A central Wellington supermarket has been accused of being “willfully blind” to years of drunken violence in its car park after hours, including a 30-man brawl just weeks ago.
The car park at New World Wellington City, generally known as Chaffers New World, on Wakefield St has become such a hub for alcohol abuse, fights, theft and disorderly conduct after dark on weekends that police have dubbed it and Blair St “Wellington’s crime corridor”.
New World’s liquor licence is now under threat as a result. It sought a renewal from the Wellington District Licensing Committee on Friday but police raised serious questions about whether it should be granted.
Once the supermarket is closed, surely it is the responsibility of the Police to deal with crime in the carpark, and has nothing to do with the supermarket?
Police told the licensing committee that the majority of those at fault were “young” people either pre-loading before heading to bars in Wellington’s CBD, or side-loading between visits to pubs on Friday and Saturday nights.
In the 12 months since June 2014, the car park was the scene of 30 violence and disorder callouts, 18 alcohol-related harm callouts and 12 theft callouts, excluding shoplifting)
In the early hours of October 11, Police were called to quell a large fight involving up to 30 people.
Two Wellington police officers said they had been raising concerns about the car park since 2013 but their impression was that the store did not care what happened after closing, and was only prepared to do “the minimum” to address it.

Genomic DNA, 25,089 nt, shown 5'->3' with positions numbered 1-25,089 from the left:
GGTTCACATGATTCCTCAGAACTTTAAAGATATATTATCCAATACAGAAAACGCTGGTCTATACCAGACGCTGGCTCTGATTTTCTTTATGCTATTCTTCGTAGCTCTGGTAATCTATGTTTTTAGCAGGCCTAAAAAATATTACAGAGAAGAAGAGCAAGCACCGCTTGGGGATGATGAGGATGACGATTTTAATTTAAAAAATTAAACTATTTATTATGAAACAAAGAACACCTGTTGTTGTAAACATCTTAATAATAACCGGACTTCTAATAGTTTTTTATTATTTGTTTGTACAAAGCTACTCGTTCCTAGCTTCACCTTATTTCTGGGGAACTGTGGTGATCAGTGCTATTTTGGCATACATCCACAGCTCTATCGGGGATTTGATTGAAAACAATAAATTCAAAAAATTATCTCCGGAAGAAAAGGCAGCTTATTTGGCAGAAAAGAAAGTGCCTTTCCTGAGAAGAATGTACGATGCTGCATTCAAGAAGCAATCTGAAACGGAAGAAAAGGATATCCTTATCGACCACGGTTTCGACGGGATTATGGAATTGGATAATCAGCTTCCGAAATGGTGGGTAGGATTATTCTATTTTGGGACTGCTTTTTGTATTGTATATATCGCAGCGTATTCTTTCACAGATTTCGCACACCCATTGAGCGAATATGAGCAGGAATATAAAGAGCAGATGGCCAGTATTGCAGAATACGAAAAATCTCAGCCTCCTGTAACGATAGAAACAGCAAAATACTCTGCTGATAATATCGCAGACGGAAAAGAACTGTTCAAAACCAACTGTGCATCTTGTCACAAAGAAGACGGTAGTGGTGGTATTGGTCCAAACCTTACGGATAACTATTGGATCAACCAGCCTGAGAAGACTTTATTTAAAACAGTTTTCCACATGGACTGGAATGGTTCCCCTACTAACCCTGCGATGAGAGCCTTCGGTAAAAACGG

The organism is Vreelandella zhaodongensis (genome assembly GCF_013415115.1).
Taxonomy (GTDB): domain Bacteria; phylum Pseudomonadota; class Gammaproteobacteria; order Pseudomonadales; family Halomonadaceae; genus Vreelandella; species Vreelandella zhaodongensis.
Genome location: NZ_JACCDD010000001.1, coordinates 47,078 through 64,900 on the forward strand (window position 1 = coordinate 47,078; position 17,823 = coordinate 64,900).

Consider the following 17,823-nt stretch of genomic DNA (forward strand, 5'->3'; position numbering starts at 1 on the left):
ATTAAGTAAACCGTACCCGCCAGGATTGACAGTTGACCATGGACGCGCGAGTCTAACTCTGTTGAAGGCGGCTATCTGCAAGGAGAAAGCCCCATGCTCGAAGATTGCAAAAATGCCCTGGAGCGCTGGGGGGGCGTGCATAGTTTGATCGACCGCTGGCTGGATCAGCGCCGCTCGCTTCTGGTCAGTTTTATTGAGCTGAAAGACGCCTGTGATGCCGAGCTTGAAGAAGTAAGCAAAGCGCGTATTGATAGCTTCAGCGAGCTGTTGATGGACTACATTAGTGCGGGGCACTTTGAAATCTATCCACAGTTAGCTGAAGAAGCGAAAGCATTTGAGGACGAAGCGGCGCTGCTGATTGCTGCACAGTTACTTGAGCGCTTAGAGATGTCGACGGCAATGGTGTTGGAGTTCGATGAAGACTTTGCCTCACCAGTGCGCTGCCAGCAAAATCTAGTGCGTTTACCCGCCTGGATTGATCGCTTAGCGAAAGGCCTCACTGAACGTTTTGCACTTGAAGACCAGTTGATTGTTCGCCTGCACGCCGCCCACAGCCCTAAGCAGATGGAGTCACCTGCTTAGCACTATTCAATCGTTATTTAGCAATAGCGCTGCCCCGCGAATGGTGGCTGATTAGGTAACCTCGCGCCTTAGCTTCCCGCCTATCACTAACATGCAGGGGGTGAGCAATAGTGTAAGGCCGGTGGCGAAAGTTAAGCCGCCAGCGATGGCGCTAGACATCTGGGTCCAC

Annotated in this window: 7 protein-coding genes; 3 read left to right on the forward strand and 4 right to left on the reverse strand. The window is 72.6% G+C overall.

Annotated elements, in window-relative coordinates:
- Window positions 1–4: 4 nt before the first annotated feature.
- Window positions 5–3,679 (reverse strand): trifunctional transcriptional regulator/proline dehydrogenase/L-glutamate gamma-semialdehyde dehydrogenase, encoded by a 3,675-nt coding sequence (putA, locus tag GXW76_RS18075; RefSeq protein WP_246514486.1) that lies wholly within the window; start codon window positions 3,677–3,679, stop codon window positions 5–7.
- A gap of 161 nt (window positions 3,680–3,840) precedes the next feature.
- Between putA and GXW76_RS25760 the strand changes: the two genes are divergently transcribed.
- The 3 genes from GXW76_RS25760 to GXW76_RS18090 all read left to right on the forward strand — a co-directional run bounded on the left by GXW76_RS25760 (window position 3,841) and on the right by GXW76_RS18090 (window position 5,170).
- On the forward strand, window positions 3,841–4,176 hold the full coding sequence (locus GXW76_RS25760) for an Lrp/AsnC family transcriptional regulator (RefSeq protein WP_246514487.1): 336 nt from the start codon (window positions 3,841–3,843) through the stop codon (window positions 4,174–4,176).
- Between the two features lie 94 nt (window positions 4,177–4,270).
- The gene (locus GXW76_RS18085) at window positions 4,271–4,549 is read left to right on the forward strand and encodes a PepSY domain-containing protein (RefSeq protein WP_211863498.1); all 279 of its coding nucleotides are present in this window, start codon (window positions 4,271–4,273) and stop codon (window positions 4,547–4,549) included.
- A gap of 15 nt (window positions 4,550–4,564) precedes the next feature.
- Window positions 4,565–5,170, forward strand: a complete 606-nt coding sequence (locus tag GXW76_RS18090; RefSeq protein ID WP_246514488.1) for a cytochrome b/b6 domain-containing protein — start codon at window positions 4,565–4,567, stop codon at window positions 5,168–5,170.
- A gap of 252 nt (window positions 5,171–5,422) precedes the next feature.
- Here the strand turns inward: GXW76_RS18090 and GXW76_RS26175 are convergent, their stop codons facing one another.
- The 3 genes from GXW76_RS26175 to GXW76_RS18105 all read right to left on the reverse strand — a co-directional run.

Young people go to large open spaces – whether it be car parks or parks. Again why is the supermarket responsible for what happens when they are closed?
Wellington City New World director Gary Baker said he was only made aware of the car park issues in December 2014, and had been working with police to solve the problem since then.
Two extra security cameras had been installed in the car park, the lights were now left on overnight and security guards had been employed after hours.
Chaining up the car park was problematic because some staff, like shelf-fillers and bakers, worked outside of trading hours and it could be dangerous if they had to park further away, Baker said.
The majority of alcohol being consumed in New World’s car park after hours was not purchased at the supermarket, although some of it was, police said.
So if most of the alcohol is purchased elsewhere, again why scapegoat New World?